Under orders from Congress, the US Environmental Protection Agency (EPA) is currently conducting a study on fracking and its potential impacts on water supplies. The agency recently released a progress report, but a final report will not be released until 2014. Meanwhile, fracking is rapidly expanding across much of the US with little federal regulatory oversight.
The industry also should be wary of radical and direct action activists, according to Control Risks. Activists have peacefully blockaded fracking sites in the US, Canada, Australia and Poland as direct action-oriented environmental groups like Earth First! rally opposition to fracking. Isolated acts of minor vandalism and sabotage to drilling equipment also have been reported in the US and Poland.
“They would not have commissioned this report if they didn’t think the anti-fracking movement was effective,” Schlosberg said.
Control Risks spokesman Chris Levy told Truthout the company released the report to attract the fracking industry to its consulting services. The firm helps companies and large industries manage “hostile environments” and threats to international business ranging from anti-corruption investigations to anti-industry activism, kidnappings, maritime piracy and even terrorism, according to the firm’s web site.
Steve Everley, a spokesman for Energy In Depth, a US-based information service created and funded by oil and gas industry groups, said the Control Risks report accepts that fracking can be done safely, and he is not convinced that the anti-fracking movement has been successful in stopping drilling with “false claims and manufactured science.”
“As for the supposed successes that opponents have had, I think they’re pretty much limited to headlines and maybe an uptick in their fundraising efforts, because they really haven’t stopped the industry from drilling wells,” said Everley, who added that fracking is creating jobs across the country and expanding domestic energy production.
Schlosberg, however, said the report demonstrates what activists already know – the global anti-fracking movement is a threat, and the industry will continue to ramp up its tactics to “ram this through.”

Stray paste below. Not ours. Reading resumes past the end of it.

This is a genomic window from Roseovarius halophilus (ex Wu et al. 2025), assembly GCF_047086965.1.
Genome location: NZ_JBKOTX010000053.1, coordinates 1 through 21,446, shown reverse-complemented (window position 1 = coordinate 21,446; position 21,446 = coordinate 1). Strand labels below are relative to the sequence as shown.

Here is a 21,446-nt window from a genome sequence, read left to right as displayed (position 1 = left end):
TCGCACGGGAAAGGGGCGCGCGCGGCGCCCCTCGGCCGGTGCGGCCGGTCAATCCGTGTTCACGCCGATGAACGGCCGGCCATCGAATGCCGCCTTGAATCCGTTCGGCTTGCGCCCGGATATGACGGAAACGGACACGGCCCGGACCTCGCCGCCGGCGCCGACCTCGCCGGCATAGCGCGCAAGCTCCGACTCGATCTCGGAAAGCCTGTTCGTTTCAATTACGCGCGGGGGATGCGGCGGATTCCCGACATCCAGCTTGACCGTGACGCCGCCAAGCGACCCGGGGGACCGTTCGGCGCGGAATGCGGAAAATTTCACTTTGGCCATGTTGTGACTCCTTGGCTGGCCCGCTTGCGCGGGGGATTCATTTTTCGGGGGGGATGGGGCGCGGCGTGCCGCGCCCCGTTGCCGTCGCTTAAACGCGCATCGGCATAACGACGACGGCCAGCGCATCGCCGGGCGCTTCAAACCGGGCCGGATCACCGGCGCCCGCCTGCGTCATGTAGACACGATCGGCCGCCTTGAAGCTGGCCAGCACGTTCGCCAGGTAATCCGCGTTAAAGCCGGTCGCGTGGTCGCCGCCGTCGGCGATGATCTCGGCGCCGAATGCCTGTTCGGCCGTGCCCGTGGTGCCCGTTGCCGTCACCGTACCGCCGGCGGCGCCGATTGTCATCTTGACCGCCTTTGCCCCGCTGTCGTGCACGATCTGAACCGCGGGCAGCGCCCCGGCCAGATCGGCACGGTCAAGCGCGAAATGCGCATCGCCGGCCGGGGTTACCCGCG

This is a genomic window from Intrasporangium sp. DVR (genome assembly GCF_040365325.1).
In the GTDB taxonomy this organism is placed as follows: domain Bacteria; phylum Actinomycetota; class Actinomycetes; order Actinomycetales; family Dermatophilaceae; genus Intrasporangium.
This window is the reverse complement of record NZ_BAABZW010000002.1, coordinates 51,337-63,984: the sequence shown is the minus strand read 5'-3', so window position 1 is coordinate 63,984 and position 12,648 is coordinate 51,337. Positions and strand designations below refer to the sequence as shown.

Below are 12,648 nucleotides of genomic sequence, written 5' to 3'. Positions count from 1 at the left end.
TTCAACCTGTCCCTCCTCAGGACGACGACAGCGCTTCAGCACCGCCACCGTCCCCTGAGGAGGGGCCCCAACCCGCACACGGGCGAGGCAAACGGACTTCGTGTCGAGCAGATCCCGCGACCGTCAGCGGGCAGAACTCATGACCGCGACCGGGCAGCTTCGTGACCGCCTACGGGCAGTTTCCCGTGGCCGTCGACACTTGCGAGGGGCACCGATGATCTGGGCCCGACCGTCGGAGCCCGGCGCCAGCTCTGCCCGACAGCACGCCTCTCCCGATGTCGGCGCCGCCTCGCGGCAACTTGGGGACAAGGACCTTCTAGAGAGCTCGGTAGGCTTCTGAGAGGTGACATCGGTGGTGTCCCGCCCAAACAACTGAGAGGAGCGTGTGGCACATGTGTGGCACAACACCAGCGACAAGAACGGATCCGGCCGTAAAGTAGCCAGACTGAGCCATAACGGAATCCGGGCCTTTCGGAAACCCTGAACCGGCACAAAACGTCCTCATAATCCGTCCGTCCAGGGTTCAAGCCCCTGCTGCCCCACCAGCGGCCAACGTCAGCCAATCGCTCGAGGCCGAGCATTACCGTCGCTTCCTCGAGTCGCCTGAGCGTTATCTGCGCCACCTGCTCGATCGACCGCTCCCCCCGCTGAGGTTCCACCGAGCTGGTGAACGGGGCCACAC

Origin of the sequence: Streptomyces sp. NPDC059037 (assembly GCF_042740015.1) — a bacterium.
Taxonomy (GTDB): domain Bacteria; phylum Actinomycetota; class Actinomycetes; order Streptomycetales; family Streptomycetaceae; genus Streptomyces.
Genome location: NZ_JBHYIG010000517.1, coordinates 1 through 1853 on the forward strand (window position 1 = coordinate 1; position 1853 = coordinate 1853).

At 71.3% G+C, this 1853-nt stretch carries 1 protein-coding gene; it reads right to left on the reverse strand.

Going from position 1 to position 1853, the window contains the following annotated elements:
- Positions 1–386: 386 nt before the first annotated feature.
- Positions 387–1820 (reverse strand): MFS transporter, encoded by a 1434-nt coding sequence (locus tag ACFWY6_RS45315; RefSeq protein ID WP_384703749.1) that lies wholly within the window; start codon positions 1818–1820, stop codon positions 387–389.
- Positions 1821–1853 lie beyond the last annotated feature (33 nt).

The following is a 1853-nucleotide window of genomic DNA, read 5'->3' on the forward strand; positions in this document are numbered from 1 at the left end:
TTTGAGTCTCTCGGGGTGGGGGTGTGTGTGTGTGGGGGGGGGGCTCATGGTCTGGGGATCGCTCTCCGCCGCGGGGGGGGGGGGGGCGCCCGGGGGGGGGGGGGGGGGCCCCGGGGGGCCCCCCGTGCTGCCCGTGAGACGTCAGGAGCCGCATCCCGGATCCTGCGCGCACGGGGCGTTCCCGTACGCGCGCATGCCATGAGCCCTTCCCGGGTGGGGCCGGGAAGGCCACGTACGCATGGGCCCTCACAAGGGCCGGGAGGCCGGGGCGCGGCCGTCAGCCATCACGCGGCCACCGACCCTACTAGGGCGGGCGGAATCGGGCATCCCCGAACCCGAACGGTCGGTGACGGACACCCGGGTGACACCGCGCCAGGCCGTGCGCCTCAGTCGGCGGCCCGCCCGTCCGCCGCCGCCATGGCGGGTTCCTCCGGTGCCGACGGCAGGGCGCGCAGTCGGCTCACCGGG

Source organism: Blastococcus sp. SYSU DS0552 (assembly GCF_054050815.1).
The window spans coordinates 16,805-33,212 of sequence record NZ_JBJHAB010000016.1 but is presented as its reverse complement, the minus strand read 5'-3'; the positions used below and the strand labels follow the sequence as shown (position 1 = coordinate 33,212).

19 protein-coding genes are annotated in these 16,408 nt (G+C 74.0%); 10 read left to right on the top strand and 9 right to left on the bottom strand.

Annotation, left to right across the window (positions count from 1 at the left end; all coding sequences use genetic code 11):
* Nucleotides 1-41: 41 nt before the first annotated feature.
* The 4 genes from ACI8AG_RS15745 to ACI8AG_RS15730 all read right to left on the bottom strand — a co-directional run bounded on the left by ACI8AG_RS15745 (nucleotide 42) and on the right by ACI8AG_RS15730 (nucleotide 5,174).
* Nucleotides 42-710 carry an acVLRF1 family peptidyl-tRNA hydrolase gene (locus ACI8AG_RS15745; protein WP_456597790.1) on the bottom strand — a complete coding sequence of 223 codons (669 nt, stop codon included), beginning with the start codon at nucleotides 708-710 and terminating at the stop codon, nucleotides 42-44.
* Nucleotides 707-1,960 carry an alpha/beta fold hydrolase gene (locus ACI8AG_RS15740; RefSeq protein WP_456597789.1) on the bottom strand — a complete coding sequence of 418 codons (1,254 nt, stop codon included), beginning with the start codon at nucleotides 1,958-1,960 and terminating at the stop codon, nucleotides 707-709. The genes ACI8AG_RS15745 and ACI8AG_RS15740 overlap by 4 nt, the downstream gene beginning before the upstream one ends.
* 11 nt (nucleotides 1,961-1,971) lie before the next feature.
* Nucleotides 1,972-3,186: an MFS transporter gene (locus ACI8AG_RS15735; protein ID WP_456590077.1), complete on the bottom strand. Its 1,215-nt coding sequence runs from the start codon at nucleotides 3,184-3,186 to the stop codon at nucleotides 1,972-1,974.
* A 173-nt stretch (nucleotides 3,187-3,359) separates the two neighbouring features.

The Control Risks report advises the industry to quell the opposition by reforming its practices. Instead of flatly denying any wrongdoing and accusing reported fracking victims of spreading “fear” and “hysteria,” fracking companies should acknowledge the negative impacts of drilling and the grievances of those impacted, like residents who believe their water supplies have been contaminated. Frackers also should put more resources toward protecting the environment and disclose the chemicals they pump into the ground during drilling, the report said. Activists in the US have fought for such disclosure for years.
Control Risks also suggests that simply telling the public that drilling will lower energy prices is not enough to gain support, and the industry should “create more winners” in the communities where fracking occurs. Drilling firms should invest in communities by buying local supplies, hiring and training local workers and paying all required taxes. Most crucially, drillers should make long-term local investments to ensure sustained economic benefits to communities, even after drilling is complete.
Schlosberg, however, said environmentalists and anti-fracking activists want long-term solutions to the world’s dependence on fossil fuels, not simple reforms offered by an already wealthy industry. Activists, he said, must remain “very vigilant, mobilized and organized” as the industry wakes up to the reality of the global anti-fracking movement.